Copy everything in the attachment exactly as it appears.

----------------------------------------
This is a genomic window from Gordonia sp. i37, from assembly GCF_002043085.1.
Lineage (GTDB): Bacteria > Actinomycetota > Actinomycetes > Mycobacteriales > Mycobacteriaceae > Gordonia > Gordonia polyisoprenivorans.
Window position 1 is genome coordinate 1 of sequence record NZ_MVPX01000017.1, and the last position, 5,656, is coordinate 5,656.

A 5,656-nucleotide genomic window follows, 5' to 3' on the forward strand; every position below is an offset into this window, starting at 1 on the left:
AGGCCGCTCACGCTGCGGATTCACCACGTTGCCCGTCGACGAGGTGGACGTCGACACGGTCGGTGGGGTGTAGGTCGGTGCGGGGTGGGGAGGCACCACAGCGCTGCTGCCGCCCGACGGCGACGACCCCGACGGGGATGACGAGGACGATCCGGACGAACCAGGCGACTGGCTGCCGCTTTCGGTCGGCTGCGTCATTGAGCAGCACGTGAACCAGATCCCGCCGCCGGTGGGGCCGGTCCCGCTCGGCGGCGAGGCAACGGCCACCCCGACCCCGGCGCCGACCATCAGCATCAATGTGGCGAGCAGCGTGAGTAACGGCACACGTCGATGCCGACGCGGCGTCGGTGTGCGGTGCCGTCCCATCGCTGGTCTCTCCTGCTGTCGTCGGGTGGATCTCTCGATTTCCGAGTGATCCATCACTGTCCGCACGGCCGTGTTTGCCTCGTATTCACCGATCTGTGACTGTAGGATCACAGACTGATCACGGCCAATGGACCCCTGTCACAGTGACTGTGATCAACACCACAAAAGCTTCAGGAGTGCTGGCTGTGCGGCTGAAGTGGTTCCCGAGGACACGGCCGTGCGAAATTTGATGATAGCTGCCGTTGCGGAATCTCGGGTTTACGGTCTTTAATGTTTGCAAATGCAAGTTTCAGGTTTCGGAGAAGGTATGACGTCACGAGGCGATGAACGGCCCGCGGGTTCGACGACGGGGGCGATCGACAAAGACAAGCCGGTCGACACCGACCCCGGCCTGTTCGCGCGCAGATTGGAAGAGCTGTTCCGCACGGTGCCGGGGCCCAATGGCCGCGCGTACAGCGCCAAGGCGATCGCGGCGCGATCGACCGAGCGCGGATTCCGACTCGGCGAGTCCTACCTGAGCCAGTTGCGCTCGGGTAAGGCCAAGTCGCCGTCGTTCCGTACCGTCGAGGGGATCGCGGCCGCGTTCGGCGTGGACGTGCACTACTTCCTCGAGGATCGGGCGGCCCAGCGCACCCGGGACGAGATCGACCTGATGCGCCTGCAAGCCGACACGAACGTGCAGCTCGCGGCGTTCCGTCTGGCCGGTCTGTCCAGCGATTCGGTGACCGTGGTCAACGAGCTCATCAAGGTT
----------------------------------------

This is a genomic window from Gordonia sp. i37, from assembly GCF_002043085.1.
Lineage (GTDB): Bacteria > Actinomycetota > Actinomycetes > Mycobacteriales > Mycobacteriaceae > Gordonia > Gordonia polyisoprenivorans.
Window position 1 is genome coordinate 1 of sequence record NZ_MVPX01000017.1, and the last position, 5,656, is coordinate 5,656.

A 5,656-nucleotide genomic window follows, 5' to 3' on the forward strand; every position below is an offset into this window, starting at 1 on the left:
AGGCCGCTCACGCTGCGGATTCACCACGTTGCCCGTCGACGAGGTGGACGTCGACACGGTCGGTGGGGTGTAGGTCGGTGCGGGGTGGGGAGGCACCACAGCGCTGCTGCCGCCCGACGGCGACGACCCCGACGGGGATGACGAGGACGATCCGGACGAACCAGGCGACTGGCTGCCGCTTTCGGTCGGCTGCGTCATTGAGCAGCACGTGAACCAGATCCCGCCGCCGGTGGGGCCGGTCCCGCTCGGCGGCGAGGCAACGGCCACCCCGACCCCGGCGCCGACCATCAGCATCAATGTGGCGAGCAGCGTGAGTAACGGCACACGTCGATGCCGACGCGGCGTCGGTGTGCGGTGCCGTCCCATCGCTGGTCTCTCCTGCTGTCGTCGGGTGGATCTCTCGATTTCCGAGTGATCCATCACTGTCCGCACGGCCGTGTTTGCCTCGTATTCACCGATCTGTGACTGTAGGATCACAGACTGATCACGGCCAATGGACCCCTGTCACAGTGACTGTGATCAACACCACAAAAGCTTCAGGAGTGCTGGCTGTGCGGCTGAAGTGGTTCCCGAGGACACGGCCGTGCGAAATTTGATGATAGCTGCCGTTGCGGAATCTCGGGTTTACGGTCTTTAATGTTTGCAAATGCAAGTTTCAGGTTTCGGAGAAGGTATGACGTCACGAGGCGATGAACGGCCCGCGGGTTCGACGACGGGGGCGATCGACAAAGACAAGCCGGTCGACACCGACCCCGGCCTGTTCGCGCGCAGATTGGAAGAGCTGTTCCGCACGGTGCCGGGGCCCAATGGCCGCGCGTACAGCGCCAAGGCGATCGCGGCGCGATCGACCGAGCGCGGATTCCGACTCGGCGAGTCCTACCTGAGCCAGTTGCGCTCGGGTAAGGCCAAGTCGCCGTCGTTCCGTACCGTCGAGGGGATCGCGGCCGCGTTCGGCGTGGACGTGCACTACTTCCTCGAGGATCGGGCGGCCCAGCGCACCCGGGACGAGATCGACCTGATGCGCCTGCAAGCCGACACGAACGTGCAGCTCGCGGCGTTCCGTCTGGCCGGTCTGTCCAGCGATTCGGTGACCGTGGTCAACGAGCTCATCAAGGTT